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Aix-en-Provence Festival

Created in 1948, the Festival d’Aix-en-Provence quickly emerged as one of the leading events of the opera season. It also proved to be a place for innovation and renewal, with the festival’s unique capacity to surprise the audience and introduce them to new horizons, forms and artists.
Dedicated to the creation of new opera productions and the organization of high-quality concerts, the Festival enjoys great renown, permitting it to join forces with stage directors at the height of their art, visionary orchestras and conductors, first-class casts, and the greatest contemporary composers around. Thanks to its reputation, it engages in coproductions with the finest opera houses in the world, which continue to welcome the Festival’s productions throughout the seasons.
The international Festival in July is preceded by Aix en juin, a prelude that caters to local audiences and is entirely free, thereby reinforcing bonds in the region, another of the Festival d’Aix’s important roles.
In addition, the Festival is also known for its dynamic Académie, renowned the world over, and its European network of opera academies, enoa; its vibrant Mediterranean projects, which it supports through the Medinea network and the Orchestre des Jeunes de la Méditerranée; and the powerful awareness-raising initiatives and creative projects of Passerelles, an educational and socio-artistic programme that welcomes over 5000 participants every year.
Committed for several years to a Non-Profit Social Responsibility (NSR) policy, the Festival was awarded two Afnor labels in 2021 for its continued support of both ‘Gender Equality in the Workplace’ and ‘Diversity’. It received the Best Opera Festival award from the German magazine Oper! in 2022; as well as from the International Opera Awards in 2023, thus honouring the Festival’s 75th anniversary edition.


Each annual Festival programme has its own identity. Two main styles give each its colouring: French, in that it allows us to hear refined French prosody from Rameau’s Samson to Debussy’s Pelleas and Melisande, by way of Gluck’s Iphigenias; baroque, in that it bends its elegant bow from Monteverdi’s The return of Ulysses to his Homeland to Mozart’s The Clemency of Titus – also engaging with the trinity that dominates 18th-century opera and lays down the bases of modernity: Rameau, Gluck and Mozart. We also celebrate Puccini in the centenary of his death; as we do music theatre, with a fascinating double bill of Peter Maxwell Davies’s Eight Songs for a Mad King and György Kurtág’s Kafka-Fragments. We also include The Great Yes, The Great No by the wonderful William Kentridge, performed at LUMA Arles.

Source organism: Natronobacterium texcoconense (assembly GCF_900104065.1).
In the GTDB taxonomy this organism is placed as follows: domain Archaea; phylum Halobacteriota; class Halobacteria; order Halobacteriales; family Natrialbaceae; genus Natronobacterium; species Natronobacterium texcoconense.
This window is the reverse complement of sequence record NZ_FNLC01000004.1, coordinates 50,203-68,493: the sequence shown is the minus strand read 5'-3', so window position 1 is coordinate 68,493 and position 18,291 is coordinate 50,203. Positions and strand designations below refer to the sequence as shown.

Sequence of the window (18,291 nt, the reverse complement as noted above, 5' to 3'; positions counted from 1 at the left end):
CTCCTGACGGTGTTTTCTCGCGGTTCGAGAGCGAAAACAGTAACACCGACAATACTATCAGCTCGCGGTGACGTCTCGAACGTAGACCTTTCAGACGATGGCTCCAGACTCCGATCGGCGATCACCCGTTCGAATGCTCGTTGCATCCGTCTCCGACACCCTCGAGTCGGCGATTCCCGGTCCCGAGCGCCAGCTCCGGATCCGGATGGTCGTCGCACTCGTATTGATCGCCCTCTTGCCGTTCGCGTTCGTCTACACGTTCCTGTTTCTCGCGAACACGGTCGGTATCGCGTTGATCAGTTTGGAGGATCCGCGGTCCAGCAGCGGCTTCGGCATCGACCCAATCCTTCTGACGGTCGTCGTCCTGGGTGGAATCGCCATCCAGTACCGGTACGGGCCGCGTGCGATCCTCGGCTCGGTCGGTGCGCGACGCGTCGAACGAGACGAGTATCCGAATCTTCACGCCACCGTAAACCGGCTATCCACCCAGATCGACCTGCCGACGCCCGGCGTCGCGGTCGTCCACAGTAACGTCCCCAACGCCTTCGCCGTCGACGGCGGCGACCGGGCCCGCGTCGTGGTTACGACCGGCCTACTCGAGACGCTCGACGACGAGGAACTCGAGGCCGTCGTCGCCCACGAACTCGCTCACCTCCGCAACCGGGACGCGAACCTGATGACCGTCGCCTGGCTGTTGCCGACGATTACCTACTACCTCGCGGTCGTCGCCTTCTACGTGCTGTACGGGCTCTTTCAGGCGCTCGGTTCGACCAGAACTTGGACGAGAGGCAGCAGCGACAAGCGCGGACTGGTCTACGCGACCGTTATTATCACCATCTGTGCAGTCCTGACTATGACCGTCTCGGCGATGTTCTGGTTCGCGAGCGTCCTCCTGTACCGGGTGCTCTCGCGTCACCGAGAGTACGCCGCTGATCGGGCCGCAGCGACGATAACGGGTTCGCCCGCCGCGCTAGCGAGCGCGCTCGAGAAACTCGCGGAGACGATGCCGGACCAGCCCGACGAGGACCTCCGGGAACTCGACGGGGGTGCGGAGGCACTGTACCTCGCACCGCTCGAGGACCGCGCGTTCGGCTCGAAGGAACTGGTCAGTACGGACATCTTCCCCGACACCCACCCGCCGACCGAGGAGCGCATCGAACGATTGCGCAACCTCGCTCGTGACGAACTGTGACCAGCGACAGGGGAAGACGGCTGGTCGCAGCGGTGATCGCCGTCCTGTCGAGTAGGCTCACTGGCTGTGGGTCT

This edition is marked by confidence in orchestras and their musical directors, in exceptional stage directors and interpreters, working together in artistic adventures that are for the most part original – such as Samson, a free creation based on a lost opera by Rameau and a censored libretto by Voltaire, or the programming together of Gluck’s Iphigenia in Aulis and Iphigenia in Tauris, allowing us to appreciate in a single evening the whole tragic destiny of the above-named princess.

As well as partners of long standing such as Raphaël Pichon and the Ensemble Pygmalion, Daniele Rustioni and artists from the Opéra de Lyon, or Leonardo García Alarcón and Cappella Mediterranea, the Festival is delighted to welcome back Emmanuelle Haïm and the Concert d’Astrée as well as the Ensemble Intercontemporain and its new music director Pierre Bleuse. Dmitri Tcherniakov, Claus Guth, Andrea Breth and Barrie Kosky come with new proofs of their unique talent – as does Katie Mitchell, whose already historic Pelleas and Melisande we wanted to revive, conducted this time by Susanna Mälkki. The violinist Patricia Kopatchinskaja, a star who played for us in 2021, is now one of the main artists in Songs and Fragments.

Great voices of today are especially feted this year. So we can enjoy first visits from Ermonela Jaho, the great Butterfly of our time.

Opening times and Prices

From 03/07 to 23/07/2024, daily.

Prices

Différents selon la catégorie.

With the Aix-en-Provence City Pass

On presentation of the City Pass, benefit from 10 to 50% discount on certain shows / certain categories

Salles de réunion

Show map

Théâtre de l'Archevêché / Grand Théâtre de Provence / Théâtre du Jeu de Paume / Conservatoire / Hôtel Maynier d’Oppède

13090  Aix-en-Provence